3. Shoenfeld Y, Cervera R, Gershwin E. Diagnostic Criteria in Autoimmune Diseases. Shoenfeld PY, Cervera PR, Gershwin ME, editors: Humana Press; 2008.
  4. Ramos-Casals M, Brito-Zerón P, Kostov B, Sisó-Almirall A, Bosch X, Buss D, et al. Google-driven search for big data in autoimmune geoepidemiology: Analysis of 394,827 patients with systemic autoimmune diseases. Autoimmun Rev 2015;14(8):670-9. [https://doi.org/10.1016/j.autrev.2015.03.008] [PMID: 25842074]
  5. Loftus EV. Clinical epidemiology of inflammatory bowel disease: incidence, prevalence, and environmental influences. Gastroenterology 2004;126(6):1504-17. [PMID: 15168363]
  6. Whitton ME, Pinart M, Batchelor J, Leonardi‐Bee J, González U, Jiyad Z, et al. Interventions for vitiligo. Cochrane Database Syst Rev 2015;24(2): CD003263. [https://doi.org/10.1002/14651858.CD003263.pub5] [PMID: 25710794]
  7. Kappelman MD, Rifas–Shiman SL, Kleinman K, Ollendorf D, Bousvaros A, Grand RJ, et al. The Prevalence and Geographic Distribution of Crohn’s Disease and Ulcerative Colitis in the United States. Clin Gastroenterol Hepatol 2007;5(12):1424-9. [https://doi.org/10.1016/j.cgh.2007.07.012] [PMID: 17904915]
  8. Bullard KM, Cowie CC, Lessem SE, Saydah SH, Menke A, Geiss LS, et al. Prevalence of Diagnosed Diabetes in Adults by Diabetes Type - United States, 2016. MMWR Morb Mortal Wkly Rep 2018;67(12):359-61. [https://doi.org/10.15585/mmwr.mm6712a2]
  9. Hunter TM, Boytsov NN, Zhang X, Schroeder K, Michaud K, Araujo AB. Prevalence of rheumatoid arthritis in the United States adult population in healthcare claims databases, 2004–2014. Rheumatol Int 2017;37(9):1551-7. [https://doi.org/10.1007/s00296-017-3726-1] [PMID: 28455559]
  10. Maciel G, Crowson CS, Matteson EL, Cornec D. Prevalence of Primary Sjögren's Syndrome in a US Population-Based Cohort. Arthritis Care Res 2017;69(10):1612-6. [https://doi.org/10.1002/acr.23173] [PMID: 27998024] [PMCID: PMC5478481]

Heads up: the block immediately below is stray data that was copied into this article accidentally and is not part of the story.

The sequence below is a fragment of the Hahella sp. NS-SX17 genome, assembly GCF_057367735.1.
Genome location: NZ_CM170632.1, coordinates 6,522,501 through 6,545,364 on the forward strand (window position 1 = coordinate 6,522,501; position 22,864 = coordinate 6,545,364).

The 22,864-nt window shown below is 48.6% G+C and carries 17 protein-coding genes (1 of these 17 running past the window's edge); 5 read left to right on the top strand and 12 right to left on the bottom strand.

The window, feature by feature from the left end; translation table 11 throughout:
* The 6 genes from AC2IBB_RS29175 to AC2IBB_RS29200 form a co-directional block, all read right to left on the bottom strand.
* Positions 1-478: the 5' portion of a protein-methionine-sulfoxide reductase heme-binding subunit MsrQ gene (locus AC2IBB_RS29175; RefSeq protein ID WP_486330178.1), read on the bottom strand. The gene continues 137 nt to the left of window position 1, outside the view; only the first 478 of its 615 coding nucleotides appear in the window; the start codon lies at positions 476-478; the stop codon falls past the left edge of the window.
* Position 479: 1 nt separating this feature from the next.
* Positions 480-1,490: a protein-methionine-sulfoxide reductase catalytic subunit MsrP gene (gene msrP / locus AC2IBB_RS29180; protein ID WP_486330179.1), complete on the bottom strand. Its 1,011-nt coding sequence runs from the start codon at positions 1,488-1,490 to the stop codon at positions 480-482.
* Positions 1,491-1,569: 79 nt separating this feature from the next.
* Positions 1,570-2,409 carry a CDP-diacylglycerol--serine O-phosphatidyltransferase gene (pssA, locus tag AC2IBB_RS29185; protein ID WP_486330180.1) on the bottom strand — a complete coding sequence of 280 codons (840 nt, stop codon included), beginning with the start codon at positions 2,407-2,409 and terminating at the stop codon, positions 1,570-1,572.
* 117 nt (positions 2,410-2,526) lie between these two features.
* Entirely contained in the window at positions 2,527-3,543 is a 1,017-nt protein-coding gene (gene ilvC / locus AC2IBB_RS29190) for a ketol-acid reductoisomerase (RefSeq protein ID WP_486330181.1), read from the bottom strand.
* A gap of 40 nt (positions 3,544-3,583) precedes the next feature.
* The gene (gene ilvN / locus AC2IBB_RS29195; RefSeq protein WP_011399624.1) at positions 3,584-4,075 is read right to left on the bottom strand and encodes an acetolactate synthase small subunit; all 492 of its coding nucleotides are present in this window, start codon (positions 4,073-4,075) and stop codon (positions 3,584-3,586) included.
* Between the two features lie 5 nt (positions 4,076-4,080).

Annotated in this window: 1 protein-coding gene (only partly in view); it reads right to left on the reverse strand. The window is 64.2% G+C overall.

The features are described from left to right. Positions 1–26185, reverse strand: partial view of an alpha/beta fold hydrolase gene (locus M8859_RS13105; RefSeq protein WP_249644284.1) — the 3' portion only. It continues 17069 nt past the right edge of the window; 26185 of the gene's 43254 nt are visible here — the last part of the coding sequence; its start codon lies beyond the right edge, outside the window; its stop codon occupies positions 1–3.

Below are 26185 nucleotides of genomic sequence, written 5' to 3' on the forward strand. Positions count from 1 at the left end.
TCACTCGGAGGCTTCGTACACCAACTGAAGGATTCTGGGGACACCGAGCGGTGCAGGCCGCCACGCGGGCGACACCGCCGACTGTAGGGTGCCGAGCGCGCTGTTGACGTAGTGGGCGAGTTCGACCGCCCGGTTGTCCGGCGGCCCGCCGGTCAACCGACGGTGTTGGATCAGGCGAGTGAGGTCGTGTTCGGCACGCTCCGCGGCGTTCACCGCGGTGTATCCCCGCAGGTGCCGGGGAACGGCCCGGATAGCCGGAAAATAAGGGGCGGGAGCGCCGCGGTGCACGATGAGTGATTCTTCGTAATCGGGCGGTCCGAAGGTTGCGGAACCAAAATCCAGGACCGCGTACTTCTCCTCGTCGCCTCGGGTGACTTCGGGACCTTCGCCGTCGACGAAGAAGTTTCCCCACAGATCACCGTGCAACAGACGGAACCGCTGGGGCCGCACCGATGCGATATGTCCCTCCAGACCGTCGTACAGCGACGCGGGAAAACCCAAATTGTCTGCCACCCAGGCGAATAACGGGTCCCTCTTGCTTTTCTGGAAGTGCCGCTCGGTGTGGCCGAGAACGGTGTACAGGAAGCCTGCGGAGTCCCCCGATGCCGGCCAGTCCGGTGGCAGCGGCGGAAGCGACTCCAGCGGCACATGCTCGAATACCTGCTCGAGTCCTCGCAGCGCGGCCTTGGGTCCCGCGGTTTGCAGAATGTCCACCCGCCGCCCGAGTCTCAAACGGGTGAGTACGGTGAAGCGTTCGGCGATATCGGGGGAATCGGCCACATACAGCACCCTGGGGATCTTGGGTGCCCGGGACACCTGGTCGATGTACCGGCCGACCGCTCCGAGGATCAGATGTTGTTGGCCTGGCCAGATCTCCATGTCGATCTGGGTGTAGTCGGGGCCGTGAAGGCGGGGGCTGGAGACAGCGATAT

11. Berti A, Cornec D, Crowson C, Specks U, Matteson E. The Epidemiology of ANCA Associated Vasculitis in the U.S.: A 20 Year Population Based Study. Arthritis Rheumatol 2017;69(suppl 10). [https://acrabstracts.org/abstract/the-epidemiology-of-anca-associated-vasculitis-in-the-u-s-a-20-year-population-based-study/]
  12. Silverberg NB. The Epidemiology of Vitiligo. Curr Dermatol Rep 2015;4(1):36-43.
  13. Cooper GS, Bynum MLK, Somers EC. Recent insights in the epidemiology of autoimmune diseases: improved prevalence estimates and understanding of clustering of diseases. J Autoimmun 2009;33(3-4):197-207. [https://doi.org/10.1016/j.jaut.2009.09.008] [PMID: 19819109] [PMCID: PMC2783422]
  14. Michels A, Michels N. Addison disease: early detection and treatment principles. Am Fam Physician 2014;89(7):563-8. [PMID: 24695602]
  15. McAllister BP, Williams E, Clarke K. A Comprehensive Review of Celiac Disease/Gluten-Sensitive Enteropathies. Clin Rev Allergy Immunol  2018 Jun 2. [https://doi.org/10.1007/s12016-018-8691-2] [PMID: 29858750]
  16. Mascolo M, McNeill A, Fernandes M. Study for the ENVI Committee: Autoimmune Diseases - Modern Diseases. In: Policies; DGfI, Policy PDAEaS, editors. Brussels, Belgium2017.
  17. Her M, Kavanaugh A. Alterations in immune function with biologic therapies for autoimmune disease. J Allergy Clin Immunol 2016;137(1):19-27. [https://doi.org/10.1016/j.jaci.2015.10.023] [PMID: 26768759]
  18. Rosenblum MD, Gratz IK, Paw JS, Abbas AK. Treating human autoimmunity: current practice and future prospects. Sci Transl Med 2012;4(125):125sr1-sr1. [https://doi.org/10.1126/scitranslmed.3003504] [PMID: 22422994] [PMCID: PMC4061980]
  19. Biosimilar and interchangable products [webpage]. USA: U.S. Department of Health and Human Services; 2017 [updated 23/10/2017; cited 2018 08/11/2018]. 
  20. Gaw A, Murphy JM, Cowan AR, O'Reilly SJD, Stewart JM, Shepherd J.  Clinical Biochemistry: An Illustrated Colour Text: Churchill Livingstone Elsevier 2008. E-book.
  21. Standardization IOf. ISO 17511. In vitro diagnostic medical devices - Measurement of quantities in biological samples - Metrological traceability of values assigned to calibrators and control materials. Geneva, Switzerland 2003. [https://www.iso.org/standard/30716.html]
  22. Directive 98/79/EC of the European Parliament and of the Council of 27 October 1998 on in vitro diagnostic maedical devices, OJ. 1998, No L331  [https://eur-lex.europa.eu/LexUriServ/LexUriServ.do?uri=CONSLEG:1998L0079:20090807:EN:PDF]
  23. Jennette JC, Falk RJ, Bacon PA, Basu N, Cid MC, Ferrario F, et al. 2012 Revised International Chapel Hill Consensus Conference Nomenclature of Vasculitides. Arthritis Rheum 2013;65(1):1-11. [https://doi.org/10.1002/art.37715] [PMID: 23045170]
  24. Bossuyt X, Cohen Tervaert J-W, Arimura Y, Blockmans D, Flores-Suárez LF, Guillevin L, et al. Position paper: Revised 2017 international consensus on testing of ANCAs in granulomatosis with polyangiitis and microscopic polyangiitis. Nat Rev Rheumatol 2017;13:683-92. [https://doi.org/10.1038/nrrheum.2017.140] [PMID: 28905856]